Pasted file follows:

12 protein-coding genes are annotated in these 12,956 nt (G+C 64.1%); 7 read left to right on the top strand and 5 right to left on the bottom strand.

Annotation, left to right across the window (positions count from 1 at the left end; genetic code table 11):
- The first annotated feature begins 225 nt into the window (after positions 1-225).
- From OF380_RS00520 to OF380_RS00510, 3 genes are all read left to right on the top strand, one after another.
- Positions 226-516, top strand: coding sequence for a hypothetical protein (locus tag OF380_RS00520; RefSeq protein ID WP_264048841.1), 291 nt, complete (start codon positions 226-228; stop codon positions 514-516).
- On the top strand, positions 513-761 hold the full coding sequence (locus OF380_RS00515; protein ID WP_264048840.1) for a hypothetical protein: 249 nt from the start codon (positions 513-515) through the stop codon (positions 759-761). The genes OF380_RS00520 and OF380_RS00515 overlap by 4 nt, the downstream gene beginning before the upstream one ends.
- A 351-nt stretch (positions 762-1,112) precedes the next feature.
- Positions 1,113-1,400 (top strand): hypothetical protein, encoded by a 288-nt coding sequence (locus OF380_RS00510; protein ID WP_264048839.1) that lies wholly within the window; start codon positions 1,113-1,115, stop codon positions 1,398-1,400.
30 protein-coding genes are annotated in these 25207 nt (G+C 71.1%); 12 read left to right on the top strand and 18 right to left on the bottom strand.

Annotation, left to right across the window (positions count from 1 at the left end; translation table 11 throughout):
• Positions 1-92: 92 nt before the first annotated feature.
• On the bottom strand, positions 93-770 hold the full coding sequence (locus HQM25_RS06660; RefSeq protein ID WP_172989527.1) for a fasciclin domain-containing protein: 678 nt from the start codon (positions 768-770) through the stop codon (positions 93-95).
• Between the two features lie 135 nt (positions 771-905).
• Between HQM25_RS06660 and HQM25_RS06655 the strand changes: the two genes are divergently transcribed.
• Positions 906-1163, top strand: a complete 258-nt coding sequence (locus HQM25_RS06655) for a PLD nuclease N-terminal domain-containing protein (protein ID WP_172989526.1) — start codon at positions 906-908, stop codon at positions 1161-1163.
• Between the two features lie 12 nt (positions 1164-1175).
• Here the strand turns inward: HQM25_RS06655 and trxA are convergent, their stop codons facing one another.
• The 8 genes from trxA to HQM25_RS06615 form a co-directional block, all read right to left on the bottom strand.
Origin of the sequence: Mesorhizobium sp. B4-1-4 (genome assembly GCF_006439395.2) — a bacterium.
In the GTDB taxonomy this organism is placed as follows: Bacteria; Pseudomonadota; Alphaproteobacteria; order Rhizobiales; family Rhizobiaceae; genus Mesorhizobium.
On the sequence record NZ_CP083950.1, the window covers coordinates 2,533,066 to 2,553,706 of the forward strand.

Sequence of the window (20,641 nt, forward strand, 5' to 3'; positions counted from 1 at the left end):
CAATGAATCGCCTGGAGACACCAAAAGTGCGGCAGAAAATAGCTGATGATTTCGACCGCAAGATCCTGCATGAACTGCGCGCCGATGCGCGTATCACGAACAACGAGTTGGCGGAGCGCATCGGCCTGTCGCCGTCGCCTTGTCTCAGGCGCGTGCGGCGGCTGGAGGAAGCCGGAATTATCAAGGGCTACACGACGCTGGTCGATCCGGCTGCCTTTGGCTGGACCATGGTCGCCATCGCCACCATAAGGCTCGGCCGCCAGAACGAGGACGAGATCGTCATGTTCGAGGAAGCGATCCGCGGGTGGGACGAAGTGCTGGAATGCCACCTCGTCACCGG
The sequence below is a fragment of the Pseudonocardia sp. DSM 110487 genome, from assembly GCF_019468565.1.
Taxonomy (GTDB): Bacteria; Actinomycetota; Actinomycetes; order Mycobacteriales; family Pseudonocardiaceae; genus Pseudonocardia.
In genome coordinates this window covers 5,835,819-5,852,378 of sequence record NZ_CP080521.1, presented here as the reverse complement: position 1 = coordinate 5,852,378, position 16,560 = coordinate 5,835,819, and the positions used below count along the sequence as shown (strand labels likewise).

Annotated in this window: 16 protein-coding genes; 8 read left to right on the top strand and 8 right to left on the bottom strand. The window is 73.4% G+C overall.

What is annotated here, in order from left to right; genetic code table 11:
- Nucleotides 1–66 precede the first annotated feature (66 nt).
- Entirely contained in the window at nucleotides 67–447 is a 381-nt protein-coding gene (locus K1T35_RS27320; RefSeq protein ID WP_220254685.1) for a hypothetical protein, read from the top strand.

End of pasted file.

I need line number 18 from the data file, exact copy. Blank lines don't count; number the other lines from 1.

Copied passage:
• The 8 genes from trxA to HQM25_RS06615 form a co-directional block, all read right to left on the bottom strand.